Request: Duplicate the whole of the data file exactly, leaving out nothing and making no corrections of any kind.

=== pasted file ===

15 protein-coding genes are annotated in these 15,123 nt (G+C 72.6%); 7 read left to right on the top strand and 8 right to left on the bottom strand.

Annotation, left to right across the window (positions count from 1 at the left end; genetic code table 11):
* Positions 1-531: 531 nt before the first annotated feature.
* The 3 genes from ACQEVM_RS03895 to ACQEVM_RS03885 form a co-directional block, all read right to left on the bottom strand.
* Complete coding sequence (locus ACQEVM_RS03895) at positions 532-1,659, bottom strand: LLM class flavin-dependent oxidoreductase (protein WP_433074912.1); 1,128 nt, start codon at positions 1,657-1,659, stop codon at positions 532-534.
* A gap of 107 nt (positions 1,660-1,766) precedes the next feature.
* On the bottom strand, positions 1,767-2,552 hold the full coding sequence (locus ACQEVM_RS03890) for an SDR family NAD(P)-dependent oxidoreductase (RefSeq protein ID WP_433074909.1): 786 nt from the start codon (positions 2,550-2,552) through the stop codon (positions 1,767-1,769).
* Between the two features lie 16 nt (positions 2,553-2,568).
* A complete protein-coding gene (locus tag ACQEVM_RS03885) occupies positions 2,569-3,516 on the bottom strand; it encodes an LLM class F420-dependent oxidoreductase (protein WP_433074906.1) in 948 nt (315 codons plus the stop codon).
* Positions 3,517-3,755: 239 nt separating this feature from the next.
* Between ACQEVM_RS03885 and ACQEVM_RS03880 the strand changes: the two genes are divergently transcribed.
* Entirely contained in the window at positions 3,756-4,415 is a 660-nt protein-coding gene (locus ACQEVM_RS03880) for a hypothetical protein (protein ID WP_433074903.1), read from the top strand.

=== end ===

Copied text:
15 protein-coding genes are annotated in these 15,123 nt (G+C 72.6%); 7 read left to right on the top strand and 8 right to left on the bottom strand.

Annotation, left to right across the window (positions count from 1 at the left end; genetic code table 11):
* Positions 1-531: 531 nt before the first annotated feature.
* The 3 genes from ACQEVM_RS03895 to ACQEVM_RS03885 form a co-directional block, all read right to left on the bottom strand.
* Complete coding sequence (locus ACQEVM_RS03895) at positions 532-1,659, bottom strand: LLM class flavin-dependent oxidoreductase (protein WP_433074912.1); 1,128 nt, start codon at positions 1,657-1,659, stop codon at positions 532-534.
* A gap of 107 nt (positions 1,660-1,766) precedes the next feature.
* On the bottom strand, positions 1,767-2,552 hold the full coding sequence (locus ACQEVM_RS03890) for an SDR family NAD(P)-dependent oxidoreductase (RefSeq protein ID WP_433074909.1): 786 nt from the start codon (positions 2,550-2,552) through the stop codon (positions 1,767-1,769).
* Between the two features lie 16 nt (positions 2,553-2,568).
* A complete protein-coding gene (locus tag ACQEVM_RS03885) occupies positions 2,569-3,516 on the bottom strand; it encodes an LLM class F420-dependent oxidoreductase (protein WP_433074906.1) in 948 nt (315 codons plus the stop codon).
* Positions 3,517-3,755: 239 nt separating this feature from the next.
* Between ACQEVM_RS03885 and ACQEVM_RS03880 the strand changes: the two genes are divergently transcribed.
* Entirely contained in the window at positions 3,756-4,415 is a 660-nt protein-coding gene (locus ACQEVM_RS03880) for a hypothetical protein (protein ID WP_433074903.1), read from the top strand.